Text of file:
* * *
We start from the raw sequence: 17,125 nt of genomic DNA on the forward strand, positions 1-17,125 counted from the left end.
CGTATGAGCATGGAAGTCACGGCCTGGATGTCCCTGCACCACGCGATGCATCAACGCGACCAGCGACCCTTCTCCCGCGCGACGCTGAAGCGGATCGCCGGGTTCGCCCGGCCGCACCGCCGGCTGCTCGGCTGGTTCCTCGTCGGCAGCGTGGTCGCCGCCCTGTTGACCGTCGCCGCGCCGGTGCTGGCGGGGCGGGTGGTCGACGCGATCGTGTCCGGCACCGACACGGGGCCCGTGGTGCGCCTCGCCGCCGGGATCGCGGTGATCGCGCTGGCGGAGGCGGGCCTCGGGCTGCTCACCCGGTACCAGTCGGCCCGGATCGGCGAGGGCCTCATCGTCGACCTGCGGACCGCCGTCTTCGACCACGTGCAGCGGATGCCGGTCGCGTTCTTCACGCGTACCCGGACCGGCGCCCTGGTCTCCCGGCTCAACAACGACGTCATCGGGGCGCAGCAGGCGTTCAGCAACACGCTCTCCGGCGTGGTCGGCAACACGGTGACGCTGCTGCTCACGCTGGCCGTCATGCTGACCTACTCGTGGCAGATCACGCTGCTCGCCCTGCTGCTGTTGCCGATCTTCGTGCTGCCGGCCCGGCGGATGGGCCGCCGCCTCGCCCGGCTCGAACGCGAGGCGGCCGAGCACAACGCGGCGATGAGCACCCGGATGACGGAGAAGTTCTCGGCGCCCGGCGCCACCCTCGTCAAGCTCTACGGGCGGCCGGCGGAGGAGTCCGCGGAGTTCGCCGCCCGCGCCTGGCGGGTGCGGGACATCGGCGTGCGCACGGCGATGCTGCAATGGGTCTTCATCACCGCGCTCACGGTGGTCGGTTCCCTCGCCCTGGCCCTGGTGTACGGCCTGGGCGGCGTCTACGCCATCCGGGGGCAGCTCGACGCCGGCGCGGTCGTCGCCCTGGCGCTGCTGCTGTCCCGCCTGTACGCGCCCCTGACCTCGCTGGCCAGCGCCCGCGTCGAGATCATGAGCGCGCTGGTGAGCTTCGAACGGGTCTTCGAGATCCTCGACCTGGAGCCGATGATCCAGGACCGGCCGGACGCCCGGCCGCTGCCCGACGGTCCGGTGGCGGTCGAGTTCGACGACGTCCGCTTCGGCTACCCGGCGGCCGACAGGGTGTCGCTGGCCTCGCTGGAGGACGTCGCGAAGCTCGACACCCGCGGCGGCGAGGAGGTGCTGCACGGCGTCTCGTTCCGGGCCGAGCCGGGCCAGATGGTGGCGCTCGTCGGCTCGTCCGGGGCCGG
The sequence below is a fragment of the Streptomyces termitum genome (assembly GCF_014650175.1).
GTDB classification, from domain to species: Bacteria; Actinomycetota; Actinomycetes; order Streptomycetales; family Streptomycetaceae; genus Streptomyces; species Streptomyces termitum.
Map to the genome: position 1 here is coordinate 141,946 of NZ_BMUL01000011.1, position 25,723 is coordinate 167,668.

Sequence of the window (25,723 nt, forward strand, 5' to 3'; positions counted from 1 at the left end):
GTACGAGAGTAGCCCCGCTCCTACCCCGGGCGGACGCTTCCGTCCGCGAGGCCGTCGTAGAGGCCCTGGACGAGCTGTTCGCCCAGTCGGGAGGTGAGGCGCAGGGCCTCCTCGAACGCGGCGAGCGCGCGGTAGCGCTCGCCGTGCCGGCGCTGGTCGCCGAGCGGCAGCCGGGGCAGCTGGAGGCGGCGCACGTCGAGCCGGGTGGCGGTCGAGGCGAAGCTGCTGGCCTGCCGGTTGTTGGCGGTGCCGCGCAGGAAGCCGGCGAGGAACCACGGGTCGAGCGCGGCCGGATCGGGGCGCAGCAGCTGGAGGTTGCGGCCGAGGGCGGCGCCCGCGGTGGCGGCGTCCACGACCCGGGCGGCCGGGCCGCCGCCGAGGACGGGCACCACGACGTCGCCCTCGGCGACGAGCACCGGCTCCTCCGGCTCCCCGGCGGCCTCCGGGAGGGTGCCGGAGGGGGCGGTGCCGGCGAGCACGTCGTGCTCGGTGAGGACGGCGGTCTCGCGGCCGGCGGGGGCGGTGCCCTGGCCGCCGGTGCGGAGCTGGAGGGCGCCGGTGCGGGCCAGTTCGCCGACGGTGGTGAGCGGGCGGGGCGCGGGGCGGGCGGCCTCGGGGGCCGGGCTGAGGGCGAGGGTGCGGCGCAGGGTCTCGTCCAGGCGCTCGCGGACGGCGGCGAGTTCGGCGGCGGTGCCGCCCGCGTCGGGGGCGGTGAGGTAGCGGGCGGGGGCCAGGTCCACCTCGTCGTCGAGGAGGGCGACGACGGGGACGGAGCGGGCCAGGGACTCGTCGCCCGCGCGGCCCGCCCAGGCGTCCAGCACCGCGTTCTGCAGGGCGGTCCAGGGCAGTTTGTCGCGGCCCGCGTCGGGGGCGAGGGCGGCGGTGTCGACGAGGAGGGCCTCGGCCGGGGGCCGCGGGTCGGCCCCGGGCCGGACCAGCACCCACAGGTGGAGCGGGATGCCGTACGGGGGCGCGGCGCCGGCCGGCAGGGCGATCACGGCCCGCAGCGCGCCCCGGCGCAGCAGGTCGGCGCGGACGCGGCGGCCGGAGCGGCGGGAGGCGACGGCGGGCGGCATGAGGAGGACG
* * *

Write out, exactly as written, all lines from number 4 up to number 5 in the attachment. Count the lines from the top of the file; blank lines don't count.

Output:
GTDB classification, from domain to species: Bacteria; Actinomycetota; Actinomycetes; order Streptomycetales; family Streptomycetaceae; genus Streptomyces; species Streptomyces termitum.
Map to the genome: position 1 here is coordinate 141,946 of NZ_BMUL01000011.1, position 25,723 is coordinate 167,668.